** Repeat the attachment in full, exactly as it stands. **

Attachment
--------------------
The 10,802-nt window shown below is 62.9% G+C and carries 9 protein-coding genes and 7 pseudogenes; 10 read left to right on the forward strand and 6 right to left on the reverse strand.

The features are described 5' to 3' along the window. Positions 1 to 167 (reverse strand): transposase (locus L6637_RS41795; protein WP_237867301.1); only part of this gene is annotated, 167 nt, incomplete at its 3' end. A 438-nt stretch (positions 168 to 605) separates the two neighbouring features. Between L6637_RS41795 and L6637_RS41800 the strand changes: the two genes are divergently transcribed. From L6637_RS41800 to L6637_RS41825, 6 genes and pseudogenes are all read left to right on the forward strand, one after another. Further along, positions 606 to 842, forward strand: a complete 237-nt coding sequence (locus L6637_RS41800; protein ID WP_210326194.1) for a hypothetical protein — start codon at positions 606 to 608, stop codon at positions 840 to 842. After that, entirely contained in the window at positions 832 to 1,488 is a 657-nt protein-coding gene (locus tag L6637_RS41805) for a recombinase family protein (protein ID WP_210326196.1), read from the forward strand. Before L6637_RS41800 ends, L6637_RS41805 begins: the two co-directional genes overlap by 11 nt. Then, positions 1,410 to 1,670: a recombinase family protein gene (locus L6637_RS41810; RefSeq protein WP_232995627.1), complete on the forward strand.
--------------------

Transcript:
The 10,802-nt window shown below is 62.9% G+C and carries 9 protein-coding genes and 7 pseudogenes; 10 read left to right on the forward strand and 6 right to left on the reverse strand.

The features are described 5' to 3' along the window. Positions 1 to 167 (reverse strand): transposase (locus L6637_RS41795; protein WP_237867301.1); only part of this gene is annotated, 167 nt, incomplete at its 3' end. A 438-nt stretch (positions 168 to 605) separates the two neighbouring features. Between L6637_RS41795 and L6637_RS41800 the strand changes: the two genes are divergently transcribed. From L6637_RS41800 to L6637_RS41825, 6 genes and pseudogenes are all read left to right on the forward strand, one after another. Further along, positions 606 to 842, forward strand: a complete 237-nt coding sequence (locus L6637_RS41800; protein ID WP_210326194.1) for a hypothetical protein — start codon at positions 606 to 608, stop codon at positions 840 to 842. After that, entirely contained in the window at positions 832 to 1,488 is a 657-nt protein-coding gene (locus tag L6637_RS41805) for a recombinase family protein (protein ID WP_210326196.1), read from the forward strand. Before L6637_RS41800 ends, L6637_RS41805 begins: the two co-directional genes overlap by 11 nt. Then, positions 1,410 to 1,670: a recombinase family protein gene (locus L6637_RS41810; RefSeq protein WP_232995627.1), complete on the forward strand.